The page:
I watched a TV reality show a few weeks ago that congratulated a woman on winning a “Total Beauty Makeover.” She was apparently the ugliest one of the contestants, and the judges decided she was most in need of a complete overhaul.
At the end of the show, there was, of course, a giant blowup of her “Before” photo, used as a backdrop as she walked out onto the stage, beaming with smiles, flashing her perfect, white teeth and tossing her shiny, newly blonde hair (complete with extensions) and wearing a wildly expensive outfit (including stilettos) that I’m assuming she plans to wear every day for the rest of her life.
Then they brought up a new backdrop that showed what the makeover cost. Oh. My. God.
My mother always said that the difference between a beautiful woman and a plain one was either God or a ton of money. Well, what God didn’t give this women, she bought (or won) for herself.
This got me thinking about how much women can spend trying to look “better.” Thinner, prettier, younger. We live in a society that worships youth, and the further it slips away, the more we’re willing to spend to get it back.
Flipping through several women’s magazines at a local grocery store, I mentally tabulated the fashion styles or beauty products they were pushing to midlifers who wanted to look younger. It’s a zillion dollar industry, and it became obvious that we don’t balk at higher price points if said products will git ‘er done. And the gap kept widening between what we spend on ourselves when we’re young and perky, and what it costs us to stay that way when we’re…well, not.
Jeans then: $20. Levi’s 501 button-up. Everybody wore them. The Ray Ban of jeans. Cool factor off the charts.
Jeans now: $145. They need to fit our mature curves, boost our sagging butts, and flatten our post-baby bellies, all without smooshing everything over the top like a giant banana-nut muffin at Starbucks.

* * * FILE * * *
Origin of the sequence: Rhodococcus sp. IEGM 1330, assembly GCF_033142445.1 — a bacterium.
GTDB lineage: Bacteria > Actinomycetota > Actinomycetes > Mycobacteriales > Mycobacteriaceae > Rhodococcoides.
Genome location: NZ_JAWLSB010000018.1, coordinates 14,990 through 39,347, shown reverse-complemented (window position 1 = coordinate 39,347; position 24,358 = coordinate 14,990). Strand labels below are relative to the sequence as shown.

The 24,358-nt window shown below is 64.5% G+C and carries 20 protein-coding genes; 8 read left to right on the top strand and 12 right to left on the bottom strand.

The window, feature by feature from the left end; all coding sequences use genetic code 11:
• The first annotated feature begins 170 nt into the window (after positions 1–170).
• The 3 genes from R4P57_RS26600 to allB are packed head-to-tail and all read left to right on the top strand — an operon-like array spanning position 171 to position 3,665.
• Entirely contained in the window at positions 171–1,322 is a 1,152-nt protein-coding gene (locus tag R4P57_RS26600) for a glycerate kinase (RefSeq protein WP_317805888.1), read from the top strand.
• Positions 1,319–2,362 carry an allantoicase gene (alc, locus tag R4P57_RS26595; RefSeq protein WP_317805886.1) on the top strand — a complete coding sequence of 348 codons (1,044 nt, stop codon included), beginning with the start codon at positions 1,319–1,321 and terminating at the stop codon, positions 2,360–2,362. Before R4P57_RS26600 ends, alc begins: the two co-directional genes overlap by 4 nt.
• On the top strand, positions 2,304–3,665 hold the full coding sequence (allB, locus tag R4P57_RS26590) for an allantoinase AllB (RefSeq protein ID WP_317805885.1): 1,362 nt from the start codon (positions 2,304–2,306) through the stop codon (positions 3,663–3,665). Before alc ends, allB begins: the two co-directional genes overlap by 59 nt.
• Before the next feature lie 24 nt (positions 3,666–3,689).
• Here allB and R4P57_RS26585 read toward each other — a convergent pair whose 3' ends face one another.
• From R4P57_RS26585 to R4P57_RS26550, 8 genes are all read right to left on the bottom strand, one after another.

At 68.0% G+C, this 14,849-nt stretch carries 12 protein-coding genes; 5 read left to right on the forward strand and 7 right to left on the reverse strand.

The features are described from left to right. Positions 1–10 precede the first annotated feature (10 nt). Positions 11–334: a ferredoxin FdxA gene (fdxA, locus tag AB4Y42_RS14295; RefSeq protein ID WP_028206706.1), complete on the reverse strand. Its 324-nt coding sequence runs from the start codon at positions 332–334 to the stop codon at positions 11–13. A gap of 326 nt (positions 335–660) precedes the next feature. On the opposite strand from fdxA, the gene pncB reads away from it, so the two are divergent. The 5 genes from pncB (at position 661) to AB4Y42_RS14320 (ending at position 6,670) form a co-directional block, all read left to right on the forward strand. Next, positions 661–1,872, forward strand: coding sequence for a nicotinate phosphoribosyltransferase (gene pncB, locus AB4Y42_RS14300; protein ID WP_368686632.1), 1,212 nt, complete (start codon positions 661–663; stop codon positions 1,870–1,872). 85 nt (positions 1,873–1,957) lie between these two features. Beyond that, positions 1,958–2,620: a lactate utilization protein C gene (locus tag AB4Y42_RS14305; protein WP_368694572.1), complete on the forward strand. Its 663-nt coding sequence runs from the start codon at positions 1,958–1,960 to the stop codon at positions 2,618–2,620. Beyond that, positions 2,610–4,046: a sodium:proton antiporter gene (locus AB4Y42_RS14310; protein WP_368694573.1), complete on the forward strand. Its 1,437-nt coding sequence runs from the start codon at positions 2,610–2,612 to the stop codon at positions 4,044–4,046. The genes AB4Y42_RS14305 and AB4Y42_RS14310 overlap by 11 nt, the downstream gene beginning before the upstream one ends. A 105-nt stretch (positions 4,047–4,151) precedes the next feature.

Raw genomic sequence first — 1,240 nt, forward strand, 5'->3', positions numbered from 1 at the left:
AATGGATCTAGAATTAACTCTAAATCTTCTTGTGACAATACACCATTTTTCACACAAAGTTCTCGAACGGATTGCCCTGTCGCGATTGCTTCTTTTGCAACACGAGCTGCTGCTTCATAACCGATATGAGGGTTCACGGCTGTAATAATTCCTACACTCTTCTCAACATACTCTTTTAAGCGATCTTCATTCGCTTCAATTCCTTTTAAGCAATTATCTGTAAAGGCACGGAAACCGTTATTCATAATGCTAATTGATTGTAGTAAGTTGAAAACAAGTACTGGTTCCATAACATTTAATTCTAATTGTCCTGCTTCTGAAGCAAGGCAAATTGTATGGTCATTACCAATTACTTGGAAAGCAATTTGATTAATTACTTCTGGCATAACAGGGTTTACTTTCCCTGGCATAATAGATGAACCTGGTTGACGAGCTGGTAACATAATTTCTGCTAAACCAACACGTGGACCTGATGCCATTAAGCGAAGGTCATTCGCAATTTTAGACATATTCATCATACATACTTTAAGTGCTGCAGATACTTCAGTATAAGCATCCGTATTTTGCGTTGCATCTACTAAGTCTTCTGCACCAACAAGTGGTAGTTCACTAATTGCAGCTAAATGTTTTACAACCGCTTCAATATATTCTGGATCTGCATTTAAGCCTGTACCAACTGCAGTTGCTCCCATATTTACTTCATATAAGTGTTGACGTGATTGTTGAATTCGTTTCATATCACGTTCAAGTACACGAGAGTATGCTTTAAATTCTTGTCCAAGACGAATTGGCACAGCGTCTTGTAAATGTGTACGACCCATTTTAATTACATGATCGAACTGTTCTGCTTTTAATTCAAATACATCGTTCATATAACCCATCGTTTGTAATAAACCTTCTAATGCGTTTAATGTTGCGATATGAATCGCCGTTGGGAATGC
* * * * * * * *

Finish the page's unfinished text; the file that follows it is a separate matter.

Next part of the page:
Shoes then: $19 at Ross. Sexy, fabulous, killer heels. Uncomfortable as hell, but we looked so good, we didn’t care.
Shoes now: $120, with cushioned insoles and arch support, in low heels or flats. We look like Hobbits, but we need comfort, damnit. Especially on that side with the bunion.
Handbags then: $39 for knock-off Kate Spades or Louis Vuittons. We own six. Our friends don’t know for sure, and we’re not telling.
Handbags now: $300+ for one authentic Coach bag that we carry with everything. Girlfriends know at a glance, and we’re too old to pretend.
Underwear then: $8 at Target for a three-stack of lacy panties and $10 apiece for matching bras designed to hold up two Chiclets that could stay up on their own accord.
Underwear now: $85 at Nordstrom for industrial strength bras with Kevlar underwire that can hoist those babies up where belong. $78 at Spanx for tiny spandex tourniquets designed to compress, flatten, and reposition recalcitrant body parts that have gone rogue from gravity and questionable lifestyle choices.